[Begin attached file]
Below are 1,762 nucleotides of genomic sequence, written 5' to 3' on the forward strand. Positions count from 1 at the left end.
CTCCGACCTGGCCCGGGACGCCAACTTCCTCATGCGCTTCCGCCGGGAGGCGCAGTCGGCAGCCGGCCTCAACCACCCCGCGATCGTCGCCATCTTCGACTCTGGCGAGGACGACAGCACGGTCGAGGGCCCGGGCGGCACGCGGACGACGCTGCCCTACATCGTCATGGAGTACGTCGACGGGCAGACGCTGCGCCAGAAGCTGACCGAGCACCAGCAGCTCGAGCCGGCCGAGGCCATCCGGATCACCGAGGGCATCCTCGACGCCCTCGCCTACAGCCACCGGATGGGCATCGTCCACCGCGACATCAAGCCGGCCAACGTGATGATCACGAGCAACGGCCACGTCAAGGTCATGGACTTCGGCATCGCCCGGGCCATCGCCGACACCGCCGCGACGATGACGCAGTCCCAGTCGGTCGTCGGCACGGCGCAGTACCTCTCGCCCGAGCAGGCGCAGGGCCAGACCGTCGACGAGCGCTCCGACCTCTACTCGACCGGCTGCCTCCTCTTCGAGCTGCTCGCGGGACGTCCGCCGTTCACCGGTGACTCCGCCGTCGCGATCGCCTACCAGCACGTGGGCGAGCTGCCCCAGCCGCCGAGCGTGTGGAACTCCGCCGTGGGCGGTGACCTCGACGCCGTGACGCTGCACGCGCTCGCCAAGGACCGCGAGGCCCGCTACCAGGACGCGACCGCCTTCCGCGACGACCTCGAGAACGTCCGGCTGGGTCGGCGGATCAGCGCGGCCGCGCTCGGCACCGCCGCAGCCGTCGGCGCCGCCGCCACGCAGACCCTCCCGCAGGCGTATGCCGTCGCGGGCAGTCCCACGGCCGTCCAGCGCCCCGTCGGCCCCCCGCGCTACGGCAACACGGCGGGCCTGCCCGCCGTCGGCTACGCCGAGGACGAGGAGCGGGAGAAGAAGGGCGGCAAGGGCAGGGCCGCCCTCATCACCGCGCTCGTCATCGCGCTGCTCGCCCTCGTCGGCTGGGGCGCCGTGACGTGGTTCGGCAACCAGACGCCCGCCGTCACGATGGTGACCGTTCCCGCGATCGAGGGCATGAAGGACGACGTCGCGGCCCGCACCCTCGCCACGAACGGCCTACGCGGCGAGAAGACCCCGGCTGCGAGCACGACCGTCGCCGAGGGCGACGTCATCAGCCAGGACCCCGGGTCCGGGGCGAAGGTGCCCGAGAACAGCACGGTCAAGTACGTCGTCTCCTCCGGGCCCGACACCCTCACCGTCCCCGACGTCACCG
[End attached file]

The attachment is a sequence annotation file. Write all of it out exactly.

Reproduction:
Below are 1,762 nucleotides of genomic sequence, written 5' to 3' on the forward strand. Positions count from 1 at the left end.
CTCCGACCTGGCCCGGGACGCCAACTTCCTCATGCGCTTCCGCCGGGAGGCGCAGTCGGCAGCCGGCCTCAACCACCCCGCGATCGTCGCCATCTTCGACTCTGGCGAGGACGACAGCACGGTCGAGGGCCCGGGCGGCACGCGGACGACGCTGCCCTACATCGTCATGGAGTACGTCGACGGGCAGACGCTGCGCCAGAAGCTGACCGAGCACCAGCAGCTCGAGCCGGCCGAGGCCATCCGGATCACCGAGGGCATCCTCGACGCCCTCGCCTACAGCCACCGGATGGGCATCGTCCACCGCGACATCAAGCCGGCCAACGTGATGATCACGAGCAACGGCCACGTCAAGGTCATGGACTTCGGCATCGCCCGGGCCATCGCCGACACCGCCGCGACGATGACGCAGTCCCAGTCGGTCGTCGGCACGGCGCAGTACCTCTCGCCCGAGCAGGCGCAGGGCCAGACCGTCGACGAGCGCTCCGACCTCTACTCGACCGGCTGCCTCCTCTTCGAGCTGCTCGCGGGACGTCCGCCGTTCACCGGTGACTCCGCCGTCGCGATCGCCTACCAGCACGTGGGCGAGCTGCCCCAGCCGCCGAGCGTGTGGAACTCCGCCGTGGGCGGTGACCTCGACGCCGTGACGCTGCACGCGCTCGCCAAGGACCGCGAGGCCCGCTACCAGGACGCGACCGCCTTCCGCGACGACCTCGAGAACGTCCGGCTGGGTCGGCGGATCAGCGCGGCCGCGCTCGGCACCGCCGCAGCCGTCGGCGCCGCCGCCACGCAGACCCTCCCGCAGGCGTATGCCGTCGCGGGCAGTCCCACGGCCGTCCAGCGCCCCGTCGGCCCCCCGCGCTACGGCAACACGGCGGGCCTGCCCGCCGTCGGCTACGCCGAGGACGAGGAGCGGGAGAAGAAGGGCGGCAAGGGCAGGGCCGCCCTCATCACCGCGCTCGTCATCGCGCTGCTCGCCCTCGTCGGCTGGGGCGCCGTGACGTGGTTCGGCAACCAGACGCCCGCCGTCACGATGGTGACCGTTCCCGCGATCGAGGGCATGAAGGACGACGTCGCGGCCCGCACCCTCGCCACGAACGGCCTACGCGGCGAGAAGACCCCGGCTGCGAGCACGACCGTCGCCGAGGGCGACGTCATCAGCCAGGACCCCGGGTCCGGGGCGAAGGTGCCCGAGAACAGCACGGTCAAGTACGTCGTCTCCTCCGGGCCCGACACCCTCACCGTCCCCGACGTCACCG